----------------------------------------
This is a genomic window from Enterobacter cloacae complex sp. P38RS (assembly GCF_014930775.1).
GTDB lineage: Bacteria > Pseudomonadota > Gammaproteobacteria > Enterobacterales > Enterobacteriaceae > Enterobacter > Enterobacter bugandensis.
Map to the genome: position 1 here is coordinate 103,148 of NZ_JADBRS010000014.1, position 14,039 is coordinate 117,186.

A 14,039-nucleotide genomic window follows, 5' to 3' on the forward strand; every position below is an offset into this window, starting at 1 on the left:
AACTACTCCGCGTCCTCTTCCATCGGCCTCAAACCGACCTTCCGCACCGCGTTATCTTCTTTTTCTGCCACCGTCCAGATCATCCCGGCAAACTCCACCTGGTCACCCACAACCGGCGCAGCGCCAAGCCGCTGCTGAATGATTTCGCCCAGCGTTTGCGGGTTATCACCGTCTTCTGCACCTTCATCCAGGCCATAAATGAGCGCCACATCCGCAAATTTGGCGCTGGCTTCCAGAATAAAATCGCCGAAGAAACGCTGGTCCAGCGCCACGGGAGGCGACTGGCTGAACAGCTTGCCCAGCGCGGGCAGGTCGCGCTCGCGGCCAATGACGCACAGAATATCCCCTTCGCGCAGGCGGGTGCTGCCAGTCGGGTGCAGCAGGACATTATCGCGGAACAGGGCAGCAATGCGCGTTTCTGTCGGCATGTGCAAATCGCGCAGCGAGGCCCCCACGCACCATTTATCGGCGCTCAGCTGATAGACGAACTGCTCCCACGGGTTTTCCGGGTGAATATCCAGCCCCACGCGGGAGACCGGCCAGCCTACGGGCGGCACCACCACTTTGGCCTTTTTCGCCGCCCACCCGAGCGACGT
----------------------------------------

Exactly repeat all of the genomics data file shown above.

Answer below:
This is a genomic window from Enterobacter cloacae complex sp. P38RS (assembly GCF_014930775.1).
GTDB lineage: Bacteria > Pseudomonadota > Gammaproteobacteria > Enterobacterales > Enterobacteriaceae > Enterobacter > Enterobacter bugandensis.
Map to the genome: position 1 here is coordinate 103,148 of NZ_JADBRS010000014.1, position 14,039 is coordinate 117,186.

A 14,039-nucleotide genomic window follows, 5' to 3' on the forward strand; every position below is an offset into this window, starting at 1 on the left:
AACTACTCCGCGTCCTCTTCCATCGGCCTCAAACCGACCTTCCGCACCGCGTTATCTTCTTTTTCTGCCACCGTCCAGATCATCCCGGCAAACTCCACCTGGTCACCCACAACCGGCGCAGCGCCAAGCCGCTGCTGAATGATTTCGCCCAGCGTTTGCGGGTTATCACCGTCTTCTGCACCTTCATCCAGGCCATAAATGAGCGCCACATCCGCAAATTTGGCGCTGGCTTCCAGAATAAAATCGCCGAAGAAACGCTGGTCCAGCGCCACGGGAGGCGACTGGCTGAACAGCTTGCCCAGCGCGGGCAGGTCGCGCTCGCGGCCAATGACGCACAGAATATCCCCTTCGCGCAGGCGGGTGCTGCCAGTCGGGTGCAGCAGGACATTATCGCGGAACAGGGCAGCAATGCGCGTTTCTGTCGGCATGTGCAAATCGCGCAGCGAGGCCCCCACGCACCATTTATCGGCGCTCAGCTGATAGACGAACTGCTCCCACGGGTTTTCCGGGTGAATATCCAGCCCCACGCGGGAGACCGGCCAGCCTACGGGCGGCACCACCACTTTGGCCTTTTTCGCCGCCCACCCGAGCGACGT